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Ere evening to be trodden like the grass,

Which now beneath them, but above shall grow In its next verdure, when this fiery mass

Of living valour, rolling on the foe, And burning with high hope, shall moulder cold and low.

Last noon-beheld them full of lusty life,

Last eve—in beauty's circle proudly gay,
The midnight—brought the signal-sound of strife,

The morn—the marshalling in arms—the day,
Battle's magnificently-stern array !

The thunder-clouds close o'er it, which, when rent, The earth is cover'd thick with other clay,

Which her own clay shall cover, heap'd and pent, Rider and horse—friend, foe—in one red burial blent !



Our bugles sang truce, for the night-cloud had lower'd,

And the sentinel stars set their watch in the sky; And thousands had sunk on the ground overpower'd,

The weary to sleep, and the wounded to die.

When reposing that night on my pallet of straw,

By the wolf-scaring fagot that guarded the slain, At the dead of the night a sweet vision I saw,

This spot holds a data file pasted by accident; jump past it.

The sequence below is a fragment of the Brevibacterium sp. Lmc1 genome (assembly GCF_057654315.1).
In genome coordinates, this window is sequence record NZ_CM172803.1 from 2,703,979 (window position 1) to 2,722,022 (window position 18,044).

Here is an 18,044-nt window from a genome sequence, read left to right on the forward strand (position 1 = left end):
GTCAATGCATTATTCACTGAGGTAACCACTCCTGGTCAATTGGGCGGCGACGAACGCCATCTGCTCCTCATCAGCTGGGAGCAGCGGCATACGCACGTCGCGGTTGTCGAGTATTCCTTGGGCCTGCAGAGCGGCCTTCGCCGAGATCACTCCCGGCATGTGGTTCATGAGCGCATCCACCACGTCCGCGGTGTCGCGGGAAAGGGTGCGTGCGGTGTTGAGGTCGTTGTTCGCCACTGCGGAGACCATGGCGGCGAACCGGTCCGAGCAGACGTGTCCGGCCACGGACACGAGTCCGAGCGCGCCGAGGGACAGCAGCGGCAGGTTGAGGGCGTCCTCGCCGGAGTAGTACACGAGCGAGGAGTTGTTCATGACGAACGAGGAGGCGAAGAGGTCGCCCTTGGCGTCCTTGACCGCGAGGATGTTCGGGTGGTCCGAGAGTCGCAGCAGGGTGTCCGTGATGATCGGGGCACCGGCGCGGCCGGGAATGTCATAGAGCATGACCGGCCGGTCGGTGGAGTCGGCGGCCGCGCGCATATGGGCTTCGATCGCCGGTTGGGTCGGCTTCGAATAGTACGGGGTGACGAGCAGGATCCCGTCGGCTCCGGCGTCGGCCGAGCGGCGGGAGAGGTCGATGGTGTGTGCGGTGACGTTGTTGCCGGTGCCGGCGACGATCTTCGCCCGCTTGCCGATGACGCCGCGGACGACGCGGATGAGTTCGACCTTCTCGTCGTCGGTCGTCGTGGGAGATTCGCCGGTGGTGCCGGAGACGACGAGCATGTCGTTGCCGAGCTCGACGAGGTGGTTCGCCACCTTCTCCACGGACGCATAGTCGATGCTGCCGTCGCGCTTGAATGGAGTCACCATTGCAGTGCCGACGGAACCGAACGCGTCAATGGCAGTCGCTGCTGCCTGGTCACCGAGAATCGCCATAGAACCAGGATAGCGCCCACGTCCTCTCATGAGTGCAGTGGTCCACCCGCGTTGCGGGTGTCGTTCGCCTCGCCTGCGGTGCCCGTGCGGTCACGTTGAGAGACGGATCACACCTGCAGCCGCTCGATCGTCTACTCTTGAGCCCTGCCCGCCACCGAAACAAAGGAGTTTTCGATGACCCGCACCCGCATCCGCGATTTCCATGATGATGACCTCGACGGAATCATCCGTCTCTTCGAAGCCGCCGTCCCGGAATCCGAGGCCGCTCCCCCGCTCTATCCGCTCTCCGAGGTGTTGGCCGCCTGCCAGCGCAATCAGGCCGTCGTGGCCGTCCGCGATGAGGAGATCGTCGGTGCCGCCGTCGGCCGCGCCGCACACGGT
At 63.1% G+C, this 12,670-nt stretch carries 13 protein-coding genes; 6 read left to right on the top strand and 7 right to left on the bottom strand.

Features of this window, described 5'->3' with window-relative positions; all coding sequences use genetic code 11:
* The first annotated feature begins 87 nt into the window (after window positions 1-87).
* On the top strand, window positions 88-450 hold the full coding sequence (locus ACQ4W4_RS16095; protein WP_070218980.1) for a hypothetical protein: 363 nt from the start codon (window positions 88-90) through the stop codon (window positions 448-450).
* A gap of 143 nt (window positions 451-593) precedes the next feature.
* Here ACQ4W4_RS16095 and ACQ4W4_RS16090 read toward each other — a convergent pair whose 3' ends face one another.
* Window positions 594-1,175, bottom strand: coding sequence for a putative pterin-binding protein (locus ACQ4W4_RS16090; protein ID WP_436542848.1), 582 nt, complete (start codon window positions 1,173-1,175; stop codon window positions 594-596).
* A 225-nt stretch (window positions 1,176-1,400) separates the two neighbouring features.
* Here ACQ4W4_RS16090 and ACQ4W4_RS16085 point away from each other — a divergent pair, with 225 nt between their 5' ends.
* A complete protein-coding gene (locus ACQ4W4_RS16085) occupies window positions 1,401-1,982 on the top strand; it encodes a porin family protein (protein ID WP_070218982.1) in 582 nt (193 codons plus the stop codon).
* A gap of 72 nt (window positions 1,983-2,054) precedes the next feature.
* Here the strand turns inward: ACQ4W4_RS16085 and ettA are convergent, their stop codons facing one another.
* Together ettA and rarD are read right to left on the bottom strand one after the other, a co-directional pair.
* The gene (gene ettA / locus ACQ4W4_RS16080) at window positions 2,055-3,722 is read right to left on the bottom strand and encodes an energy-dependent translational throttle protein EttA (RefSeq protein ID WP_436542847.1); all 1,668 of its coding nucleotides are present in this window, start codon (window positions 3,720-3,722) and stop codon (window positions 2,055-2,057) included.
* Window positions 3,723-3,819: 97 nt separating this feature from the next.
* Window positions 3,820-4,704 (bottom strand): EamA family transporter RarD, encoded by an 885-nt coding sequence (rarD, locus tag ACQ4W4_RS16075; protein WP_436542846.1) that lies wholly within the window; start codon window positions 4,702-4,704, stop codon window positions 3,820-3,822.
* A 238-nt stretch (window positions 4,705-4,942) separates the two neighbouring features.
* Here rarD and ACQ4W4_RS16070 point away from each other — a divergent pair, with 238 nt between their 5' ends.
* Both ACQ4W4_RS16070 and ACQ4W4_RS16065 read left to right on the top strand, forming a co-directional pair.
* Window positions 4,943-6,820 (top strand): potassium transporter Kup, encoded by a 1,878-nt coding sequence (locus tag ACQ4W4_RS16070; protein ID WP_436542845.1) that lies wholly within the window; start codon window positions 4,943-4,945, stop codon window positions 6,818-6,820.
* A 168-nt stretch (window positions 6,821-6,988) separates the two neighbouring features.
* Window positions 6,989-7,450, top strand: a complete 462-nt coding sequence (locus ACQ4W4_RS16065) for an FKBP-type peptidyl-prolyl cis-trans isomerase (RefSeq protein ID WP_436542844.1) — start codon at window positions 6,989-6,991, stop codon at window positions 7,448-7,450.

And thrice ere the morning I dreamt it again.

Methought from the battle-field's dreadful array,

Far, far I had roam'd on a desolate track : 'Twas autumn—and sunshine arose on the way

To the home of my fathers, that welcomed me back.

I flew to the pleasant fields traversed so oft

In life's morning march, when my bosom was young; I heard my own mountain-goats bleating aloft,

And knew the sweet strain that the corn-reapers sung.

Then pledged we the wine-cup, and fondly I swore,

From my home and my weeping friends never to part : My little ones kiss'd me a thousand times o’er, And my

wife sobb'd aloud in her fulness of heart :

Stay, stay with us—rest, thou are weary and worn;"

And fain was their war-broken soldier to stay; But sorrow return'd with the dawning of morn,

And the voice in my dreaming ear melted away,


Wizard. Lochiel ! Lochiel ! beware of the day When the Lowlands shall meet thee in battle array ! For a field of the dead rushes red on my sight, And the clans of Culloden are scatter'd in fight ! They rally !-they bleed !--for their kingdom and crown; Woe, woe to the riders that trample them down! Proud Cumberland prances, insulting the slain, And their hoof-beaten bosoms are trod to the plain. But, hark! through the fast flashing lightning of war, What steed to the desert flies frantic and far ?